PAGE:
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Raising up the Mekong Delta: Every man for himself
The key for the strategy to develop the Mekong Delta is regional association. However, when every man is for himself, this region lacks a common power to overcome difficulties.


Lack of cooperation

According to Dr. Pham Van Banh, rector of the Mekong Delta Rice Institute, the Steering Board for the Development of the Southwestern Region, the Can Tho University, the Mekong Delta Rice Institute and the Southern Institute of Fruit Trees have proposed five projects, which need the combination of all provinces in the Mekong Delta. These projects focus on developing three key products of the region, including rice, fruit and seafood. However, these projects have not been implemented yet, after five years.

Mr. Nguyen Ton Hoang, Vice Chair of the Mekong Delta province of Dong Thap says that Mekong Delta provinces are competing with each others to attract foreign investment.

“Some provinces in the region, which have its own advantages, do not want to share the outside capital flow with their neighbors, so it is very difficult to discuss regional association in the Mekong Delta. Through the annual Mekong Delta Economic Cooperation (MDEC), the Steering Board for the Development of the Southwestern Region is trying to connect provinces together,” Mr. Hoang says.

Mr. Pham Thanh Tuoi, Chair of Ca Mau province, admits: “Many cooperation programs in the Mekong Delta have not created breakthroughs for the region. All provinces develop similar industries so they cannot bring into play their own fortes.”

“Regional association for common develop has been repeated at many seminars but until now, there are not any specific policy to effectively implement regional association,” Tuoi says.

Care yourself

While regional connections have not been set up yet, provinces have their own ways to develop their economy, focusing on investment attraction and human resource development.

Dong Thap province is a good example. From an agricultural economy, this province has attracted a large number of businesses investing in its industrial zones in the last ten years. It ranked top for the provincial competitiveness index (PCI) in 2010. At present, the province has more than 120 developing enterprises in three major industrial zones – Sa Dec, Tran Quoc Toan and Song Hau. Its budget revenue in 2011 was over VND12 trillion ($600 million).

Dong Thap’s Chair Nguyen Ton Hoang says that prior to 2000, Dong Thap’s infrastructure, particularly, the road and waterway systems were very bad. Thousands of local people had to migrate to other provinces to earn their living. The local administration has worked out creative policies to develop infrastructure and attract investment from outside.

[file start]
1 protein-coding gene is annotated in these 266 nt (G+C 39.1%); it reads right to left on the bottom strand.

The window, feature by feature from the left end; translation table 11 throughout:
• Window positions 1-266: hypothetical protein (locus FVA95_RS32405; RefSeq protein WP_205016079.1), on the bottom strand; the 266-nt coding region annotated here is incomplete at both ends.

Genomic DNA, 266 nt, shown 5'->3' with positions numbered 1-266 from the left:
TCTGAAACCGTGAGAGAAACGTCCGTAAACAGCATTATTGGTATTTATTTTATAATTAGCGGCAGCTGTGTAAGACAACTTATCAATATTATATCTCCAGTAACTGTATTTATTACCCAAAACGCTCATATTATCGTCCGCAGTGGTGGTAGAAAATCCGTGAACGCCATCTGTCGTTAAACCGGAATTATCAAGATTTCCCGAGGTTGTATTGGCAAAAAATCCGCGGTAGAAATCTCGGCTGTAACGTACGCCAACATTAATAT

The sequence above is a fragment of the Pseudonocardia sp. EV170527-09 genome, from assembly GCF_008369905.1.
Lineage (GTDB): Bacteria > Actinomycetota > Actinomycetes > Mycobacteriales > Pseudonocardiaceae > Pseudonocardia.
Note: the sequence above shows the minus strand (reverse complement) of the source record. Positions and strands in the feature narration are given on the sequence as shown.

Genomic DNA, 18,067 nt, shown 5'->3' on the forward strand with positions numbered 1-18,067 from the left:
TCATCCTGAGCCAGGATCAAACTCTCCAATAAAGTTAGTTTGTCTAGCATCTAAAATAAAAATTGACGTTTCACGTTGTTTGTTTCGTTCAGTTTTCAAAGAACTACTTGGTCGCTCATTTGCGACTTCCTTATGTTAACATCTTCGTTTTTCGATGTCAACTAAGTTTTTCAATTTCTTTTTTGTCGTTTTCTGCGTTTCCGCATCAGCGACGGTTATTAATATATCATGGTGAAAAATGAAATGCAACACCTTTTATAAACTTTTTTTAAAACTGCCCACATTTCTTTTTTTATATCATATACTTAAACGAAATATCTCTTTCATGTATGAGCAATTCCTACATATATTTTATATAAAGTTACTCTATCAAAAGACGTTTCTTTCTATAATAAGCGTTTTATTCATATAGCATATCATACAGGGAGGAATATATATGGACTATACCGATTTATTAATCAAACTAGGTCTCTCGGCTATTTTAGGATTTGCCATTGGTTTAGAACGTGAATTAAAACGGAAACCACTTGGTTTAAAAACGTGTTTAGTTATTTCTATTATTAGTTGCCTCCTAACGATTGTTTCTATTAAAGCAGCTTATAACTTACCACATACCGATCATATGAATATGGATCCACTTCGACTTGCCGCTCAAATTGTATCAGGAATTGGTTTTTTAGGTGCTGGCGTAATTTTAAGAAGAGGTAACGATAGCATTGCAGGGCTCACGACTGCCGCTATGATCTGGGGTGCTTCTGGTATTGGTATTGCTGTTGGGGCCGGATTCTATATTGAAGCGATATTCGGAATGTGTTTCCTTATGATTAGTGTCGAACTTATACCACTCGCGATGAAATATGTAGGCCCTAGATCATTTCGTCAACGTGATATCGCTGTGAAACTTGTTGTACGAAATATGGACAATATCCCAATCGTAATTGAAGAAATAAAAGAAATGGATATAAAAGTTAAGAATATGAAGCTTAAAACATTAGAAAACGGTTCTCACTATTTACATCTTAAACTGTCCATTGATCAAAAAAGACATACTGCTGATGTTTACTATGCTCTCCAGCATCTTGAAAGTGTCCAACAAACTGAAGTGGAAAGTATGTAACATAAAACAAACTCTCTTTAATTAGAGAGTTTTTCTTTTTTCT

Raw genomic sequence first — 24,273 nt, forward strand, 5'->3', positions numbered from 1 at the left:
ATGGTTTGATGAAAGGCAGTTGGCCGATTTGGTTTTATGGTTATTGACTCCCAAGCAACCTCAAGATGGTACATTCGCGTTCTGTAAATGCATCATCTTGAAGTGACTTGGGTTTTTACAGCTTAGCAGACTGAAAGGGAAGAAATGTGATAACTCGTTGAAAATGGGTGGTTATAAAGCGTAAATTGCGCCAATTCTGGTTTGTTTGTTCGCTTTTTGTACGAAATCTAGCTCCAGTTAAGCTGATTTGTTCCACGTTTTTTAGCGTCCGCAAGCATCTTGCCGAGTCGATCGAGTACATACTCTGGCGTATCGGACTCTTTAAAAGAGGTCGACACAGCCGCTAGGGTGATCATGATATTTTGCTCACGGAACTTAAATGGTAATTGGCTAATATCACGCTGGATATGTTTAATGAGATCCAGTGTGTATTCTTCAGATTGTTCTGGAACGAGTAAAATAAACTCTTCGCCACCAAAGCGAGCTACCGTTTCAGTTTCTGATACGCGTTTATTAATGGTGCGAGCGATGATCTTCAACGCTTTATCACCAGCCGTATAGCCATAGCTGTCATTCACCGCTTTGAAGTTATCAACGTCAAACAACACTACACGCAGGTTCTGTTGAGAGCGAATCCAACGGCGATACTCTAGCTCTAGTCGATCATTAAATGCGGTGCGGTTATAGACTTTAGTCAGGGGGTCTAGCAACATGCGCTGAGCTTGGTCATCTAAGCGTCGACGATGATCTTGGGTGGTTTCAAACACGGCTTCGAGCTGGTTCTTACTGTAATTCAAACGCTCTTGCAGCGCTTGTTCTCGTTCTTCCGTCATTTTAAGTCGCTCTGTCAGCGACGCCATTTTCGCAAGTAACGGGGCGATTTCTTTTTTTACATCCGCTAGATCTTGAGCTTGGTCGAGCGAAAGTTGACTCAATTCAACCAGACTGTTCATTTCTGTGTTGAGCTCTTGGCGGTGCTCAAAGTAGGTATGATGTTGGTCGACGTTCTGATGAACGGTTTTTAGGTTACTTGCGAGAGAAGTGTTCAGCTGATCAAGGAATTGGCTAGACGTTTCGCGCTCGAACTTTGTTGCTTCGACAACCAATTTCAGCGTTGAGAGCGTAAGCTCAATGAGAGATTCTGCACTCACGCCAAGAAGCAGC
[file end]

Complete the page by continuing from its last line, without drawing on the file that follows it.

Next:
In Dong Thap, investors are exempted from corporate income tax in the first two years and enjoy a half reduction in the next two years for projects that employ less than 50 workers, and in the next four year for projects with over 50 workers.

The local authorities also encourage investors to hire land for the long run. If they pay the land hiring charge once for the entire project term, the charge is only $15/sq.m/year. If investors pay the charge once for several years, they will enjoy one percent of reduction. Those that hire over three hectares of land enjoy up to five percent of reduction.

Dong Thap’s human resources are well trained and young.

The province’s chairman Nguyen Ton Hoang says that in 2011, many companies in Dong Thap earned profit from VND100 to VND300 billion ($5-15 million). Industrial zones employed more than 15,000 workers, who earned VND3-9 million ($150-450) per month. Many people have returned to their hometown to seek job.

Meanwhile, Hau Giang province has invested in human resources. The province’s Vice Chair Tran Thanh Lap says that Hau Giang has trained 516 master degree holders and five doctors under a training project to support rural development.

People who have excellent university diplomas are also welcomed to Hau Giang, with big incentives.

In Ca Mau province, marine economy, oil and gas exploration, aquaculture, seafood processing for export, ecological tourism, human resource training, building technical facilities are priorities.

According to the Politburo’s Resolution, the Mekong Delta will be the country’s agricultural, seafood an energy center in the 2011-2020 period. The region’s targeted GDP in this period is 12-13 percent while per capita income by 2015 is expected to reach $2,500 and to $3,500 by 2020.

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